“With the Dignity Act now signed into law, New Jersey has taken another important step to restore justice to our criminal justice system,” said Senator Cory Booker (D-New Jersey). “A majority of women behind bars are survivors of trauma or abuse and our current system is not equipped to provide the trauma-informed care these women deserve. This legislation will make a series of common-sense changes to address their unique circumstances, treating them more decently and humanely, and ultimately, better preparing them for successful lives outside of prison. I applaud Governor Murphy for signing this into law and Assemblywomen Yvonne Lopez, Valerie Vainieri Huttle, Verlina Reynolds-Jackson and Senators Linda Greenstein and Teresa Ruiz for their tireless work to move this through our state’s legislature.”

“The promise of this law is enormous: it creates greater opportunity for parents in prison to maintain connections with their children outside, and, crucially, it will give them, their families, and all New Jerseyans access to one of the most robust independent corrections oversight entities in the country,” said ACLU-NJ Executive Director Amol Sinha. “We thank the sponsors for their leadership and continued vision to make New Jersey a leader in criminal justice reform. This law recognizes the urgency of tearing down the walls that prevent injustices in prison from seeing the light of day, and it recognizes that when people maintain the bonds that matter most to all of us, New Jersey is stronger. Distressingly, our state has the most severe Black-white racial disparity in incarceration in the country, making it essential that implementation of this law is as much about racial justice as it is about criminal justice.”

The law requires the Commissioner of Corrections and the chief executive officer of each county correctional facility in the state to adopt the following policies concerning primary caretakers of children:

  • Place primary caretaker parent inmates with children in a facility as close to that child as possible.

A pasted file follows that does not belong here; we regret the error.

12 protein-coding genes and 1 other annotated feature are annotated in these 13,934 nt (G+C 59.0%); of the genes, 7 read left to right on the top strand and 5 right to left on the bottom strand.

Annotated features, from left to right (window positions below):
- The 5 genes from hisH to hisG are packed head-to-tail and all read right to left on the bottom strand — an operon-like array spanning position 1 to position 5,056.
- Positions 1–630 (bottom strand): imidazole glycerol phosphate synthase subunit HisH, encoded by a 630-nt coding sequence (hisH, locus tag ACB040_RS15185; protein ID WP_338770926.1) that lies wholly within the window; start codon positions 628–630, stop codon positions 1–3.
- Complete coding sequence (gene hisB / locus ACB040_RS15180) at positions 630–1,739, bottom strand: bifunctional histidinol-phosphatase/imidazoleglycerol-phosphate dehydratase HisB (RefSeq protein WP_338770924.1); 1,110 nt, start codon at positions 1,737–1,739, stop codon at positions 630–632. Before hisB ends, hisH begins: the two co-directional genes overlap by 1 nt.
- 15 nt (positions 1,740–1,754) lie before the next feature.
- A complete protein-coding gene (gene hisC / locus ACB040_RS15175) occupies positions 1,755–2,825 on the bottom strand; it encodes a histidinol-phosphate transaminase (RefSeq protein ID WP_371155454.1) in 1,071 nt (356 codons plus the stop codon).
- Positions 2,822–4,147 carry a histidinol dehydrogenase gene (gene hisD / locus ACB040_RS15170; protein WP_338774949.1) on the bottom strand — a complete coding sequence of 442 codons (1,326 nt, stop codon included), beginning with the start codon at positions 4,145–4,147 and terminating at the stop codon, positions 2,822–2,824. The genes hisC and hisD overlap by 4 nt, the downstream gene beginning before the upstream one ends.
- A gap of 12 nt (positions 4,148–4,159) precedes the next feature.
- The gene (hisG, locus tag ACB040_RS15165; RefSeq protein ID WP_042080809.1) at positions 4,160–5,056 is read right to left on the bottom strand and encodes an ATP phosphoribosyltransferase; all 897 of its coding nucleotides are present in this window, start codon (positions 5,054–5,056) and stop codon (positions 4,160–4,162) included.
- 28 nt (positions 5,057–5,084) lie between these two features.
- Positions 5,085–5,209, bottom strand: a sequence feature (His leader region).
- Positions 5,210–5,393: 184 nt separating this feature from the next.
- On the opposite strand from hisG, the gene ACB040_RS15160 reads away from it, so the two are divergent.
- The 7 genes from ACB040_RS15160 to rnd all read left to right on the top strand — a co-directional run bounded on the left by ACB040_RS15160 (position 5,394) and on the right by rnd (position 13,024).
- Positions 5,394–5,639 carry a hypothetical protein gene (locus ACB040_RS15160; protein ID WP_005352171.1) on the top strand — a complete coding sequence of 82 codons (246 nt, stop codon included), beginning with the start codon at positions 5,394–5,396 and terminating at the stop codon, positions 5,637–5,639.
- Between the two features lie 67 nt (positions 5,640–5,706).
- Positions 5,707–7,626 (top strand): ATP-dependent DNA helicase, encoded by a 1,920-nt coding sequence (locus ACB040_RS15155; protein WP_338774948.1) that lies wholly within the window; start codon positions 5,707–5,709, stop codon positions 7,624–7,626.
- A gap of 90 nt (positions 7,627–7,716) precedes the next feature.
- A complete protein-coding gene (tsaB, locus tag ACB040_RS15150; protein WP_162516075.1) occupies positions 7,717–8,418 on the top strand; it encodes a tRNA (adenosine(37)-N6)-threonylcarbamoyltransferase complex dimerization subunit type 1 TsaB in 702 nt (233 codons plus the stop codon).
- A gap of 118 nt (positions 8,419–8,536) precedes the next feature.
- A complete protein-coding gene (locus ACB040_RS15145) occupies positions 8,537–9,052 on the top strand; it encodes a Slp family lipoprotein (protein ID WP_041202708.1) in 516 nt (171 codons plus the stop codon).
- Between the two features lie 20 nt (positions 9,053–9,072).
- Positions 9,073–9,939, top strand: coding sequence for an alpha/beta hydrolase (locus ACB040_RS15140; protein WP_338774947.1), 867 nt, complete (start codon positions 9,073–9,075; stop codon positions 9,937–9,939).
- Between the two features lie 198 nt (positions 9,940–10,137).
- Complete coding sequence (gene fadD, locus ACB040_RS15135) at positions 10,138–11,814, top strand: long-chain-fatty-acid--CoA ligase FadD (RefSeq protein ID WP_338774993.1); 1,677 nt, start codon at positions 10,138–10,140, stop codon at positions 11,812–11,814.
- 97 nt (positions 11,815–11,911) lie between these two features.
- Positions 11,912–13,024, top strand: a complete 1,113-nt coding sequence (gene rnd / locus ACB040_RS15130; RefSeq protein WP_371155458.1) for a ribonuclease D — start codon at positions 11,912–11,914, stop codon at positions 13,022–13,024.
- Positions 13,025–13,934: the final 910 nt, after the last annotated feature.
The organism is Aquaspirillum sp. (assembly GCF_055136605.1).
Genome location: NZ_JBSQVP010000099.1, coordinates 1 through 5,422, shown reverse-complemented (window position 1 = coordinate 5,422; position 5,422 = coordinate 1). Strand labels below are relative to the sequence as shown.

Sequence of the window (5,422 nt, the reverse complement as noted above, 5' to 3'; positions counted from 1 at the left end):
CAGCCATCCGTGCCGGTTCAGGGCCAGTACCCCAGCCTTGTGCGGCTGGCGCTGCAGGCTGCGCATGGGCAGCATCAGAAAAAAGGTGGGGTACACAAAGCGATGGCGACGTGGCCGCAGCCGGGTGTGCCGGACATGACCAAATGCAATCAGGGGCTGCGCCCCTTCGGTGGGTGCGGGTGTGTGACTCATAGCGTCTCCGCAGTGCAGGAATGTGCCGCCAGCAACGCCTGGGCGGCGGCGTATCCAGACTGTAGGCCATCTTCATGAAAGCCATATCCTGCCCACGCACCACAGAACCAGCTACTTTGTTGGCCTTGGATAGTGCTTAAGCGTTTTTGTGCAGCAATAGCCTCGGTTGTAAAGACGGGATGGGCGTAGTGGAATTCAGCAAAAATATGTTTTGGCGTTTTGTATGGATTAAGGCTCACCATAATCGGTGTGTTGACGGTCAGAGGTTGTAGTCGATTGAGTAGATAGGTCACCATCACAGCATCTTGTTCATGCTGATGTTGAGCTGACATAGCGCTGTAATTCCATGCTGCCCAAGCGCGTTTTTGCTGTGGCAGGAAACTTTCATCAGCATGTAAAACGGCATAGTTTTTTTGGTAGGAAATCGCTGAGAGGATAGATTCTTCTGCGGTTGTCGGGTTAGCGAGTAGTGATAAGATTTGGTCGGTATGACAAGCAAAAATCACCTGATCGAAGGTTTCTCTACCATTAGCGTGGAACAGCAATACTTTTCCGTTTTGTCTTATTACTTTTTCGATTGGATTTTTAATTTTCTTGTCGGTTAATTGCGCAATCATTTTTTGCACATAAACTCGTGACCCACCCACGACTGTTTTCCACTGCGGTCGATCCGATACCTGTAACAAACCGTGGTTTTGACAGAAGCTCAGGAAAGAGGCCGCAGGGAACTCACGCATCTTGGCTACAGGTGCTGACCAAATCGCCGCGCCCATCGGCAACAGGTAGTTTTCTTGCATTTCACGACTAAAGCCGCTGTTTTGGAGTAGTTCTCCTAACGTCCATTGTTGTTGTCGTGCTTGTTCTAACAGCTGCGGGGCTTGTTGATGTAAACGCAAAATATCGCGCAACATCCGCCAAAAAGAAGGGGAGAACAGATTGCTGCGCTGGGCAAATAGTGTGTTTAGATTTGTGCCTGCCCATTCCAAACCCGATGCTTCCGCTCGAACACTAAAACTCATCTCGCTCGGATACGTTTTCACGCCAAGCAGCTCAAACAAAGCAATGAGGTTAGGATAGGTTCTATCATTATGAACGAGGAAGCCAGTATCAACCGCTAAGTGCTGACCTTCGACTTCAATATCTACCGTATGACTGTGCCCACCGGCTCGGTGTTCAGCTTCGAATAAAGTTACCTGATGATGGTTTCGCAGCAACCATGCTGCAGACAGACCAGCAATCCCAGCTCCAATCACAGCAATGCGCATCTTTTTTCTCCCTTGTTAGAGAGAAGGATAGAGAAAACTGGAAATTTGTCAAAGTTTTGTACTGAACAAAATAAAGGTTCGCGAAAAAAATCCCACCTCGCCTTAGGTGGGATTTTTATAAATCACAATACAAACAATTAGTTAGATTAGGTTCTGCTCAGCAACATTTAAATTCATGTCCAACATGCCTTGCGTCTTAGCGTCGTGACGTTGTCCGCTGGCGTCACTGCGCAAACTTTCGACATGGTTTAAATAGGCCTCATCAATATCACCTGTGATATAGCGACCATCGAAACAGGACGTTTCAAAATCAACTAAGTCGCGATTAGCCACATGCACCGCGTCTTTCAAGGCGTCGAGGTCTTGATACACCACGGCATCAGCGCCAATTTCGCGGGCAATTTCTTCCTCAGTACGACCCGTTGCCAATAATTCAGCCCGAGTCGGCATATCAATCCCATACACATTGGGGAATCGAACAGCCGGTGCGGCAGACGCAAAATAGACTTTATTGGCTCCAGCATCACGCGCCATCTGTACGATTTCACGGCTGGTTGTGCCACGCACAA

• Promote and encourage visitation policies.
  • Prohibit solitary confinement and shackling of pregnant inmates.
  • Provide inmates with parenting classes and trauma informed care, and corrections officers with training on how to interact with victims of trauma.
  • Allow former inmates to mentor incarcerated parents and assist them with reentry.

The Office of the Corrections Ombudsperson is required under the law to monitor inmate allegations of physical abuse including, but not limited to: sexual abuse and sexual assault; abuse in segregated housing; abusive strip searches; abuse occurring during prisoner transport; malnutrition; and failure to provide, free-of-charge, requested feminine hygiene products that meet industry standards, as well as aspirin, ibuprofen and any other items deemed appropriate by the commissioner.

Additionally, the new statute requires that the Office provide information to inmates and their families; promote the rights of inmates; identify systemic issues and possible responses; and ensure compliance with relevant laws and policies. Corrections officers and other employees are prohibited from entering restrooms of inmates of the opposite sex except when necessary and pregnant women and inmates who are primary caretaker parents would be allowed to enroll in residential drug abuse programs.

It will take effect on the first day of the seventh month following enactment.